USS KIDD Overhaul 2024/25


April 24, 2024 — [Baton Rouge, LA] — The USS Kidd (DD-661), a celebrated Fletcher-class destroyer that served with distinction in World War II and the Korean War, is embarking on a new chapter in her storied history.  For the first time in over 40 years, the USS Kidd has been extracted from her “cradle” on Baton Rouge’s downtown riverfront and prepared for tow to the Thoma-Sea Marine Constructors (TMC) shipyard in Houma, LA, where she will undergo a comprehensive overhaul.  USS Kidd’s last overhaul was in 1962, which underscores the importance of this effort.

The USS Kidd, affectionately known as the “Pirate of the Pacific” for her daring exploits during World War II, has long captured the imagination of naval historians, veterans, and enthusiasts worldwide. Commissioned in 1943, she earned fame for her valiant actions in the Pacific theater, participating in numerous battles, surviving a horrific Japanese “kamikaze” attack, and ultimately earning twelve battle stars for her service.  The ship was designated a National Historic Landmark in 1986.  The USS Kidd Veterans Museum, housed ashore adjacent to the ship, pays tribute not only to USS Kidd but also to Louisiana veterans of all service branches who have served this country throughout its history.  The Museum is a major attraction for both the State and its capital city, having brought millions of visitors who spent tens of millions of additional money in the downtown Baton Rouge economy since she was opened to the public in 1983.

The USS Kidd is unique in at least a couple of ways.  She is the only destroyer left in a WW2 configuration, which is why she was selected as a filming location for the 2018 film, “Greyhound,” starring Tom Hanks.  Thanks to her uniquely-designed “cradle,” which allows the ship to rise and fall with the annual rise and fall of the Mississippi River, she is the only museum ship that can be seen either fully in or out of the water.  Over the last 40 years, though, the ship’s movement in the cradle has damaged the hull, which can only be properly repaired in a shipyard’s drydock.  The State government responded with funding to contract with a shipyard to have the hull repaired and the cradle refurbished, while the City-Parish provided grants to protect the ship’s historical artifacts and ensure the Museum’s continued operations while its star attraction is absent.  The unusually low river water levels, however, has not provided enough water this year to freely float the ship out, so TMC brought in the highly experienced company, T&T Salvage, to work the ship out of her cradle.  The river reaches its high point this week; therefore, the ship has been closed since April 24th  while preparations are being made to remove the ship from its cradle, beginning on April 25th.  Once free of the cradle, final preparations can be made in preparation for the tow to the shipyard.  The U.S. Coast Guard will fully inspect the vessel before approving the ship for the tow down river, across the Gulf of Mexico, to the Houma Navigation Canal.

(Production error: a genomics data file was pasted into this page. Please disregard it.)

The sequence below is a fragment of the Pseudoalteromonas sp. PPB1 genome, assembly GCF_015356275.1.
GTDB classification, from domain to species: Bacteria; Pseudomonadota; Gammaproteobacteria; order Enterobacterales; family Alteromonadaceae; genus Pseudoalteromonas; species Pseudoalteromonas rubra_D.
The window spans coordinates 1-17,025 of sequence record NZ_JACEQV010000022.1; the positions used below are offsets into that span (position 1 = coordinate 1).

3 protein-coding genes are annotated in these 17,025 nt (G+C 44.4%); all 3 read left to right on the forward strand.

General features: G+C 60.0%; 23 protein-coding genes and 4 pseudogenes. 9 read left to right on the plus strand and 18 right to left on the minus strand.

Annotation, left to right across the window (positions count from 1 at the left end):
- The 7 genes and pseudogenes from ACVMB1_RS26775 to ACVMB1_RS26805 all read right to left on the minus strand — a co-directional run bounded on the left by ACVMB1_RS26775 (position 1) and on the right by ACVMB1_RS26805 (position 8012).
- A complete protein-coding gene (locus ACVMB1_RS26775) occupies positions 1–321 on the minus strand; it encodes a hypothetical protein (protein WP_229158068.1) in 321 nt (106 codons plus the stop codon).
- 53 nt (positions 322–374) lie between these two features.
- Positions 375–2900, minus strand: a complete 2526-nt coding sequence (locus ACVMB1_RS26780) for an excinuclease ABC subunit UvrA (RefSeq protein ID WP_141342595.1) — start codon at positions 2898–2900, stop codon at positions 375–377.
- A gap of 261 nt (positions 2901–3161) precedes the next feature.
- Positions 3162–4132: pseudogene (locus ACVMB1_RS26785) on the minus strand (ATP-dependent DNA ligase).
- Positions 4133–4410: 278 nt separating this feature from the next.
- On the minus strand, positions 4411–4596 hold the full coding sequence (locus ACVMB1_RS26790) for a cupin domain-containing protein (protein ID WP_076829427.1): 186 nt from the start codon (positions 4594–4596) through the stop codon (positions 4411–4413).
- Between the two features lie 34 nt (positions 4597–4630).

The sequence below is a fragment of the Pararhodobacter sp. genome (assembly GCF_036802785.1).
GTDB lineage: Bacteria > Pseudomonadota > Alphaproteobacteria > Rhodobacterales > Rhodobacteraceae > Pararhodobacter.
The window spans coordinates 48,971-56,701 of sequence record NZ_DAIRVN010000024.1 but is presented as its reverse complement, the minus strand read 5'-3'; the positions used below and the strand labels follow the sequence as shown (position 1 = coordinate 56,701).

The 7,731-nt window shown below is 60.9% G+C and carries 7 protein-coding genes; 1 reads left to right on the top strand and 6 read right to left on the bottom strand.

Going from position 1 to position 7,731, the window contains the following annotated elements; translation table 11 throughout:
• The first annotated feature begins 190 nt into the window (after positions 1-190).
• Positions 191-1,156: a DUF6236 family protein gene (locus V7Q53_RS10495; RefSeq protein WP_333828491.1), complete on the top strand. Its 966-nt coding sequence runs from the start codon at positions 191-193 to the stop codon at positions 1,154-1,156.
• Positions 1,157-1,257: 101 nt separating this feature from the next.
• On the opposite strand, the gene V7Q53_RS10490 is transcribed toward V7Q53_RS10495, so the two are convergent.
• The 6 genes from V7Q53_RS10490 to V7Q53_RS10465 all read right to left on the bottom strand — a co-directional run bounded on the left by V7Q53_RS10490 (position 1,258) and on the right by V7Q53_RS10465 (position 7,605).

USS Kidd is expected to return to Baton Rouge during the next high-water cycle, expected in Spring 2025.  The Museum building will remain open during the time that the ship is away, with reduced entrance fees.  New exhibits are planned.

The upcoming overhaul and restoration represents a commitment by the State of Louisiana, the City-Parish of East Baton Rouge and the USS Kidd Veterans Museum to preserving USS Kidd’s legacy for future generations and ensuring that she remains not only a popular downtown attraction but also a living reminder of the sacrifices made by Louisiana veterans for our country.

USS Kidd travels to the TMC shipyard in Houma for a once-in-a-generation overhaul.  Once there, the TMC team of skilled technicians and craftsmen will undertake the meticulous task of repairing and restoring the riveted-steel USS Kidd to her former glory, utilizing both traditional techniques and modern technologies.